L.E. Myers Line Workers Factor in Lunar Tides to Complete the Nansemond River Crossing Project for Dominion Energy

May 7, 2018

SUFFOLK, Virginia – If part of your commute involves donning a life vest, chances are the job you’re heading to isn’t a simple one.

The L.E. Myers Co. (L.E. Myers) line workers who successfully completed the Nansemond River crossing project in Suffolk, Virginia for Dominion Energy can certainly attest to that.

The scope of work included replacing the existing 1.3-mile section of transmission line spanning the Nansemond, a tributary of the James River, with five new 230kV double circuit lattice structures and two new 230kV double-circuit monopole structures.

The concrete and steel foundations, built by marine contractor W.F Magann Corporation, were designed to reduce saltwater exposure and withstand storm surges.

Sections of lattice towers were assembled on land by line crews, floated by barge out to the site and lifted into place by a 450-ton crane. An air crane was used to fly in the top portion of the highest structure, measuring 250-feet-tall.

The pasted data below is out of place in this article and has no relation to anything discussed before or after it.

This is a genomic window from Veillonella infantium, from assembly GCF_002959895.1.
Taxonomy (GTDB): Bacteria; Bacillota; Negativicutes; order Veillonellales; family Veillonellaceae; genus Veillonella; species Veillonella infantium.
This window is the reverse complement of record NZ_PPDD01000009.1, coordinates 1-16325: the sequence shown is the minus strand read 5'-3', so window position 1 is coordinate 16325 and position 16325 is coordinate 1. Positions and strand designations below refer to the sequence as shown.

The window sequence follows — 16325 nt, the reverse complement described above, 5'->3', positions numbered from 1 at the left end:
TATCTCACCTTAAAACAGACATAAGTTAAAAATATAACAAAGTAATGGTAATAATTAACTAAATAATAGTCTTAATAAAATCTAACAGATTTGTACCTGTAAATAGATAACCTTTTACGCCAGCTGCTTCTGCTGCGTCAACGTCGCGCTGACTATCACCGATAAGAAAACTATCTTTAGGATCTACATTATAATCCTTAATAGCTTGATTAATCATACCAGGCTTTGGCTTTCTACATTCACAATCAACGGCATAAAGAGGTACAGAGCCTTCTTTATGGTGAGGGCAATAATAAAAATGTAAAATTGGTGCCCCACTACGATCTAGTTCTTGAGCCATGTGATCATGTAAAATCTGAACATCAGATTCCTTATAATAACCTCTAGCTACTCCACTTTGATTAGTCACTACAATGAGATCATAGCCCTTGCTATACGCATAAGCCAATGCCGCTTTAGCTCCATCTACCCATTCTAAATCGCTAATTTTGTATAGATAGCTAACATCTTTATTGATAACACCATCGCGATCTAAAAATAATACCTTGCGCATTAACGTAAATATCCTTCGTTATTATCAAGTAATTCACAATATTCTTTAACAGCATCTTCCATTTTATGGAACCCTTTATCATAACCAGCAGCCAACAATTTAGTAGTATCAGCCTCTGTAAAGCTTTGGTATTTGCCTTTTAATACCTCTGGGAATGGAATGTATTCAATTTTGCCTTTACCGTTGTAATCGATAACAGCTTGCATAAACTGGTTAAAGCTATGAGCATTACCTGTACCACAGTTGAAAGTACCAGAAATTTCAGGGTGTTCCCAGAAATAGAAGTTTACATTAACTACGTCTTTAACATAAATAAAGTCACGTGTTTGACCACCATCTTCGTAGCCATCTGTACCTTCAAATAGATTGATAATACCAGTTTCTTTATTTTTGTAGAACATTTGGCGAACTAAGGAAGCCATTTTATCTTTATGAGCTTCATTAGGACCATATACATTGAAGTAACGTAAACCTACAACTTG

Building over water has its own unique set of challenges, from scheduling work around the tides to controlling boat traffic below when helicopters are flying overhead.

Established in 1891, L.E. Myers, the oldest MYR Group subsidiary, is recognized as one of the nation’s premier specialty electrical contractors in the industry and has significant experience with these types of projects.

“This is a great example of our specialty work,” said L.E. Myers District Manager Jeff Webber.  “We’ve been very successful constructing other water crossings in the past, it’s something we feel comfortable doing.”

The L.E. Myers construction team’s ability to forge a strong bond with W.F. Magann Corporation, the folks who built the foundations and brought the barges, boats and cranes, was key.

“We’ve worked with this particular marine contractor before,” said L.E. Myers Operations Manager Andrew Tolley. “We understand how they work, they understand how we work and what it takes to get the job done. It was a team effort out there.”

   

   

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